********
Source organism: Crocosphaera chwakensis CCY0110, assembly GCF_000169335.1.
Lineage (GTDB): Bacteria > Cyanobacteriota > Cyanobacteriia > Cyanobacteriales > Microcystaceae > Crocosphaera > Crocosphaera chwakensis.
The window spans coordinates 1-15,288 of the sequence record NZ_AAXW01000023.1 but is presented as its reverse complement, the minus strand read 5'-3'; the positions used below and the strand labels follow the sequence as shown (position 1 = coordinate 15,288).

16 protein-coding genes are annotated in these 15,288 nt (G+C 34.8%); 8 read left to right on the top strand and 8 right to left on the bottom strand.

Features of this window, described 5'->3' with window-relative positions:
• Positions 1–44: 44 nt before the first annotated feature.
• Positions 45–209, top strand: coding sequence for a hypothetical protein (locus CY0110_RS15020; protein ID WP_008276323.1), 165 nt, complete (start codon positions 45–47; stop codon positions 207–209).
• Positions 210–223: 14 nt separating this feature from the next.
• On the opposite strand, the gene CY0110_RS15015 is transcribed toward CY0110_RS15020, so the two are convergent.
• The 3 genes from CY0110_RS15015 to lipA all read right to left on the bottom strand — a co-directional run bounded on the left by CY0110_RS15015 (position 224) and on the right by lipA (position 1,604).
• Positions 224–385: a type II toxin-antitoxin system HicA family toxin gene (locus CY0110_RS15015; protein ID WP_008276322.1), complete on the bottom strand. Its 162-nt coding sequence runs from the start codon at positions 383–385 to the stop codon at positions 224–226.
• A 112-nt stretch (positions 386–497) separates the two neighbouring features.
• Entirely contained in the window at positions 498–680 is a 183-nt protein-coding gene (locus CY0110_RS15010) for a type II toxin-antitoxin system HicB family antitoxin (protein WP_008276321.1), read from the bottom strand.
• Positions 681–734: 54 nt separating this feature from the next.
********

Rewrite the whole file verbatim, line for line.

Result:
Source organism: Crocosphaera chwakensis CCY0110, assembly GCF_000169335.1.
Lineage (GTDB): Bacteria > Cyanobacteriota > Cyanobacteriia > Cyanobacteriales > Microcystaceae > Crocosphaera > Crocosphaera chwakensis.
The window spans coordinates 1-15,288 of the sequence record NZ_AAXW01000023.1 but is presented as its reverse complement, the minus strand read 5'-3'; the positions used below and the strand labels follow the sequence as shown (position 1 = coordinate 15,288).

16 protein-coding genes are annotated in these 15,288 nt (G+C 34.8%); 8 read left to right on the top strand and 8 right to left on the bottom strand.

Features of this window, described 5'->3' with window-relative positions:
• Positions 1–44: 44 nt before the first annotated feature.
• Positions 45–209, top strand: coding sequence for a hypothetical protein (locus CY0110_RS15020; protein ID WP_008276323.1), 165 nt, complete (start codon positions 45–47; stop codon positions 207–209).
• Positions 210–223: 14 nt separating this feature from the next.
• On the opposite strand, the gene CY0110_RS15015 is transcribed toward CY0110_RS15020, so the two are convergent.
• The 3 genes from CY0110_RS15015 to lipA all read right to left on the bottom strand — a co-directional run bounded on the left by CY0110_RS15015 (position 224) and on the right by lipA (position 1,604).
• Positions 224–385: a type II toxin-antitoxin system HicA family toxin gene (locus CY0110_RS15015; protein ID WP_008276322.1), complete on the bottom strand. Its 162-nt coding sequence runs from the start codon at positions 383–385 to the stop codon at positions 224–226.
• A 112-nt stretch (positions 386–497) separates the two neighbouring features.
• Entirely contained in the window at positions 498–680 is a 183-nt protein-coding gene (locus CY0110_RS15010) for a type II toxin-antitoxin system HicB family antitoxin (protein WP_008276321.1), read from the bottom strand.
• Positions 681–734: 54 nt separating this feature from the next.